After the line was held in 2020, Senate Republicans will face another hard map in 2022

The battle for the Senate in 2020 is not over yet, with the Republican majority in the chamber still at stake in Georgia’s January 5 twin-senate Senate elections.

But nonetheless, the early steps of the 2022 Senate races are already underway, with Republicans facing a challenging map for a second straight cycle.

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Senator Rick Scott of Florida, the incumbent chairman of the National Republican Senators Committee (NRSC), acknowledges the dangers of the next two years, but optimistically tells Fox News that “I think we have a good opportunity not only to defend but to get our attention. “

Democrats looked forward to the 2020 cycle, with the GOP defending 23 of the 35 seats. Democratic challengers dramatically surpass Republican officials, but their hopes for a blue wave and a solid majority in chambers have never materialized. Democrats have a 50/50 Senate at best, with Vice President Kamala Harris elected as a tie vote if they take both GOP seats during Georgia’s run. Republicans have, at best, a 52-48 majority, one seat less than the 53-47 margin held in the 2020 tournaments.

Like this cycle, Republicans are starting to defend themselves again at the 2022 exhibitions.

Senator Rick Scott, R-Fla.  Kelly Loeffler Speaks at the Campaign Meeting of Republican Candidates for the U.S. Senate and Senator David Perdue on Friday, November 13, 2020 in Cumming, Ga. (AP Photo / Brynn Anderson)

Senator Rick Scott, R-Fla. Kelly Loeffler Speaks at the Campaign Meeting of Republican Candidates for the U.S. Senate and Senator David Perdue on Friday, November 13, 2020, in Cumming, Ga. (AP Photo / Brynn Anderson)

Under the current situation, the GOP will defend at least 20 of the 34 seats in two years, which can be grabbed. But if Georgia’s Senate Kelly Loeffler – a Republican who holds the last two years of former Senator Johnny Isakson’s term – is elected in the election, maths will change slightly 21 Republicans and 13 Democrats will take their seats in the mid-2022s.

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The difficult map is not the only obstacle facing Republicans. Due to retirement, open spaces are also being defended in two key battlefield states. Pennsylvania’s Pat Toomey sensor and North Carolina’s Richard Burr are not running for re-election.

It’s also a possible headache in Iowa, where 87-year-old GOP senator Chuck Grassley remains a mother for the time being to run for an eighth six-year term in the Senate.

Democrats will be tough on the Wisconsin Ron Johnson Senate in a state where President-elect Joe Biden has narrowly changed from red to blue in this month’s presidential election. Johnson, a strong supporter of President Trump, has yet to say whether he will run for a third term in the re-election. Nonetheless, Democratic Democrat Tom Nelson, the county executive and the majority leader of the former parliament, has already announced his candidacy.

And Florida Rubio, a GOP senator who has indicated he is running for a third term, could also face a potentially difficult re-election on the country’s largest traditional battlefield.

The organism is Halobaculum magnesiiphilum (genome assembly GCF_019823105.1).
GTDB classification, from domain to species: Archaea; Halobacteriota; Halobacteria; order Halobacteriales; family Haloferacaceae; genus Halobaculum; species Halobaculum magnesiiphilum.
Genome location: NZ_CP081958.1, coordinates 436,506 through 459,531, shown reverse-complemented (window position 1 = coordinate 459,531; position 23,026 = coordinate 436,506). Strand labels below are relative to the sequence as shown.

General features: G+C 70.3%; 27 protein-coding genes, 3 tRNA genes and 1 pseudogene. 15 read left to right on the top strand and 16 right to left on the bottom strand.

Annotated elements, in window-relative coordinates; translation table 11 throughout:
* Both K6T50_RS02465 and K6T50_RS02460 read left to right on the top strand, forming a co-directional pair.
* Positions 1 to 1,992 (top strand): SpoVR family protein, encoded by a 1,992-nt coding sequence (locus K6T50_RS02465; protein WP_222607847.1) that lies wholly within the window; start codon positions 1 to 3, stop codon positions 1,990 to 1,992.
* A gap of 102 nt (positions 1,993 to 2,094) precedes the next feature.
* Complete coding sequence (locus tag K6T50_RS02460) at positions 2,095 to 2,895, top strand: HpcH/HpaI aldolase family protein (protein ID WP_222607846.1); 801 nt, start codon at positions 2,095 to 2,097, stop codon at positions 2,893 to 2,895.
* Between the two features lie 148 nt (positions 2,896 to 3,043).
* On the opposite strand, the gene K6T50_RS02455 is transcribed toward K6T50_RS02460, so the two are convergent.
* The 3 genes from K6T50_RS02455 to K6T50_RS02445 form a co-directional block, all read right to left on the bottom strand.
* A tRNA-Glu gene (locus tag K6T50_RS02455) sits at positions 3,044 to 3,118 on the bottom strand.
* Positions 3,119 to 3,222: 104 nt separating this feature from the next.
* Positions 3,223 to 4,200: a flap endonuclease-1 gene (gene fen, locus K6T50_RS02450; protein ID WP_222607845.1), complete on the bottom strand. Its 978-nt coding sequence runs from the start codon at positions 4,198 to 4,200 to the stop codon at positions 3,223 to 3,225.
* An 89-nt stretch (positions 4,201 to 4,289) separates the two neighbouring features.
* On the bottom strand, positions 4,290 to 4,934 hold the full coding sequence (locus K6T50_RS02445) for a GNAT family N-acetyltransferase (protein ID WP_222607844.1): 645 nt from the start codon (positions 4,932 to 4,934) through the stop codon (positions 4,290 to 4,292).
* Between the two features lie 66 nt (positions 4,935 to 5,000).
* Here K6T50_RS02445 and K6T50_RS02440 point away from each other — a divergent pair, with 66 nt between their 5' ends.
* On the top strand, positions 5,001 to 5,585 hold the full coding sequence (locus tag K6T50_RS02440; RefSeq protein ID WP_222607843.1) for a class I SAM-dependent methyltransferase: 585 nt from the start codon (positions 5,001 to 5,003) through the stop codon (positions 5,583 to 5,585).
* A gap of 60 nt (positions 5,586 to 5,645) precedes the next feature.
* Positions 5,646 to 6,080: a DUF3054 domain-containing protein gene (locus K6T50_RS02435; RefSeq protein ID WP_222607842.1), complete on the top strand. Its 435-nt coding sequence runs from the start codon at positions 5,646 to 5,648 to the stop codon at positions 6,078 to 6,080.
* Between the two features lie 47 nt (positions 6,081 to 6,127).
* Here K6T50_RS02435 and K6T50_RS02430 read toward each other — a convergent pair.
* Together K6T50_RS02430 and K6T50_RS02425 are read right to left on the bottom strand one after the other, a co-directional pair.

While the map looks good for Democrats again in 2022, Biden will be in the White House, and the president’s party will usually lose his seats in Congress in their first mid-term election.

“The president’s party tends to lose its mandate,” remarked Jessica Taylor, who describes and analyzes the Senate race as a leading party politically disadvantaged member of the Cook report. But he suggested that “this could be alleviated somewhat, a generally favorable map for Democrats”.

Scott, who will take over the Senate GOP re-election branch in January, admitted, “I have to recruit someone in Pennsylvania and North Carolina for Richard Burr and Pat Toomey, so it’s going to be work.”

But he also pointed to potential recruitment opportunities in Arizona, Nevada and New Hampshire. Catherine Cortez Mastro is preparing to re-elect first-term senator in Nevada, which remains a key impetus. Biden narrowly defeated Trump in Nevada this month after Trump was made a little wider in the state four years ago by Hillary Clinton.

In Arizona, Republicans are targeting Democrat Mark Kelly, who will serve the last two years of late Senator John McCain’s term after winning this month’s special election. And Republicans also see Maggie Hassan’s new Hampshire Senate as potentially vulnerable, especially if Chris Sununu, the GOP’s popular governor, decides to run in the Senate in 2022.

Looking at Arizona, Nevada and New Hampshire, Scott told Fox News that “clearly these are the areas we have a chance to pick up”.

But an optimist Scott considered the possibility of a wider map.

“If you buy states like Illinois and Connecticut, they’re really roaring and angry at their government,” he said. “We have shots across the country if we have good candidates and we raise our money and run good campaigns.”

Their democratic challengers dramatically overcame and dropped out of GOP incumbents for much of the 2020 cycle, while the late cash infusion helped them in the final weeks before the election.

One well-known Republican Scott is looking to help raise money on behalf of GOP senators and candidates in the 2022 cycle.

“He was a prolific fundraiser,” said Scott Trump, who strongly signaled that he would remain very important in GOP policy after he left the White House in January. Trump created a lead PAC earlier this month that will allow him to raise and spend money on behalf of other Republicans. He’s already loading the PAC’s cashier quickly.


And Scott predicted that “I think there are places where he will continue to be very popular and helpful.”